The second oldest known diamond cut is called the table cut. Though the term applies to all diamonds with flat top facets, including the round brilliant, its earliest form was that of a point cut with its top ground away. What remained was crown with a square top facet bordered by four parallelograms, four triangular pavilion facets and a culet at the bottom.
While the early table cut led the way towards shapes like the emerald cut and Asscher cuts, it didn’t take in light very well. In medieval and Renaissance paintings, diamonds appear black with a glossy surface. While diamond cutting took the step toward making facets, it would take many more years before cutting techniques would bring out the full qualities of a diamond.
The earliest known diamond cut was a variation on its natural state, two pyramids fastened together at their square base. However, not every diamond exhibits this shape. Still more do resemble pyramids, but display irregularities. To improve the appearance of subpar rough, the first lapidary techniques were created.
Aside from cleaning dirt and debris from the diamond’s surfaces, two could be rubbed against one another to smooth and gradually alter their shape. The widespread use and acceptance of diamond dust as an abrasive, and tools that simplified use of ground diamonds made polishing rough into cuts a more streamlined, but still time consuming process. Gradual innovations and the preference for natural looking, though improved stones made point cuts popular for many centuries. It wouldn’t be until the late 1300s that other cut styles surfaced.
Changes in diamond cutting technology during the 16th century allowed for increasingly elaborate faceting, leading to the rose cut. This type of stone had a flat bottom and a series of upper planes terminating in a point. The earliest versions had only six facets, though later editions had twenty four or more. One variation on the cut, known as the double rose, could have as many as forty eight facets, with half of them on the crown and the other on a pavilion.
Most rose cuts have asymmetrical planes and irregular girdles, making their ability to reflect light inconsistent. To remedy this quirk, many of them were backed in foil when mounted, increasing brightness. Despite their limited dispersion, rose cuts were popular in Europe during the 16th and 17th centuries, appearing on many pieces of jewelry.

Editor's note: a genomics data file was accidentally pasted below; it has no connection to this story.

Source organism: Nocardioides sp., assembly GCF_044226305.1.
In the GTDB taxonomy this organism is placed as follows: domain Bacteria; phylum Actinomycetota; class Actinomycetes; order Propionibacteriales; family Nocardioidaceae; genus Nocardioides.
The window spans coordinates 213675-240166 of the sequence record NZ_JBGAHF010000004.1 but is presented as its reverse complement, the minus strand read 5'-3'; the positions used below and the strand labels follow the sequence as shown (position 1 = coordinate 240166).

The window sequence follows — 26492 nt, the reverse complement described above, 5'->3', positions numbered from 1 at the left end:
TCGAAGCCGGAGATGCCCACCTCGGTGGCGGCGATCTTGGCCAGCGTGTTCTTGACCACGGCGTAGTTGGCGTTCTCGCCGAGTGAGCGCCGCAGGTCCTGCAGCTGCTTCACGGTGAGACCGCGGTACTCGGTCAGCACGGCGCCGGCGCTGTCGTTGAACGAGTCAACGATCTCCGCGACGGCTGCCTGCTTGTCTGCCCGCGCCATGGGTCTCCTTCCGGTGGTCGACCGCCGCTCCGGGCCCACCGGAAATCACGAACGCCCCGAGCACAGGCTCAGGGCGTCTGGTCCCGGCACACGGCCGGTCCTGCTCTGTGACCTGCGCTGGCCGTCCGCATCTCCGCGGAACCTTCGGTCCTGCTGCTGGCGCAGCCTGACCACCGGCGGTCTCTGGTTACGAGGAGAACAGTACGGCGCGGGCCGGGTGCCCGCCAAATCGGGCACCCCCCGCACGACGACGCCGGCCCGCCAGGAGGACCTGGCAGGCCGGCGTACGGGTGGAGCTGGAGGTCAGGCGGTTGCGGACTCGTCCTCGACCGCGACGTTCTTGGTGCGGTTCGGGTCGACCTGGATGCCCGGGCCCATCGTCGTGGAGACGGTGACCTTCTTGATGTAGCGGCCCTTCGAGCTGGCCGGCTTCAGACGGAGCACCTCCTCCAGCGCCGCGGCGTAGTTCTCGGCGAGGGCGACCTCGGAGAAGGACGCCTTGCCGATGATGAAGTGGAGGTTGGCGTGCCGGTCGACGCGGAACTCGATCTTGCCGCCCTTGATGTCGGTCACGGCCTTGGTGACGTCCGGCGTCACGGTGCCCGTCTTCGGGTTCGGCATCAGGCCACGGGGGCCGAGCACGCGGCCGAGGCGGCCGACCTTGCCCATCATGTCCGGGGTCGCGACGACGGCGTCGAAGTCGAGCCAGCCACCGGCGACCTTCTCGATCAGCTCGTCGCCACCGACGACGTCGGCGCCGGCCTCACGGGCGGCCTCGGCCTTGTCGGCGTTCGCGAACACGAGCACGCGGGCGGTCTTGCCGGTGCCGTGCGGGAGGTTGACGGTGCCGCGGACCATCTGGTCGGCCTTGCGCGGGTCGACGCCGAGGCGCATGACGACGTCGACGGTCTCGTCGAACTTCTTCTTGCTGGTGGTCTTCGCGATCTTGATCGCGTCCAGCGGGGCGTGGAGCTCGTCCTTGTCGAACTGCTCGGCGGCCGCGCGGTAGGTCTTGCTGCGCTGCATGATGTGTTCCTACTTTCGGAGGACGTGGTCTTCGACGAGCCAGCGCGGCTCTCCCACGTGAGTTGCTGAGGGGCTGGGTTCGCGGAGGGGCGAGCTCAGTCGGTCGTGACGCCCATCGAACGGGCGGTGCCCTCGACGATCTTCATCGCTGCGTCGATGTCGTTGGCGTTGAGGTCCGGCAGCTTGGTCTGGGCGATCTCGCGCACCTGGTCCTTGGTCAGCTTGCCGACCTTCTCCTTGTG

Old European Cut
A precursor to the Round Brilliant, the Old European cut was popular during the late 19th century. Unlike the Old Mine cuts that came before, Old European diamonds were consistently round and focused on symmetry. Their cut emphasized high crowns, deep pavilions and angles that focused on enhancing play of light.
The advent of the diamond saw enabled the rise of Old European cuts. Previous diamonds were shaped through grinding, which left a lot of dust in the wake of a pretty stone. Most lapidaries prefer to preserve a diamond’s weight. With the saw, pieces that came off of the central stone could be cut into salable diamonds in their own right, and allowed room for greater experimenting.
Popular during 16th, 17th and 18th century India, the Mughal cut is similar to the Rose cut in that both have large bottom facets that connect directly to the diamond’s crown. Instead of a pavilion to add brilliance or highlight clarity, all of the shaping is done on the upper stone. What distinguishes the two is that while the Rose cut has a standard number of facets terminating into a point, the Mughal cut follows the stone’s natural shape and has no standardized pattern.
Jean-Baptiste Tavernier recorded this diamond cut as part of his India travelogues, including several sketches and diagrams. It is through him that the original Mughal cut of the famous Koh-I-Noor is remembered to this day. Another noted diamond of this shape is the Orlov diamond.
French cut diamonds have a non-indicative name. Rather than alluding to a country of origin or the name of a creator, the French cut designates a particular shape. They are square shaped, with a flat table and pointed pavilion. Their crowns have nine to thirteen facets and four facets in the pavilion. When viewed from above, they appear to have an X across the diamond.
The French cut was developed during the 1400s and enjoyed popularity from the 17th century onwards until the round brilliant was created. This cut and its geometric dimensions gained a brief resurgence during the Art Deco period. They were used in a variety of jewelry types and settings, including with holes drilled through one corner to wear as pendants.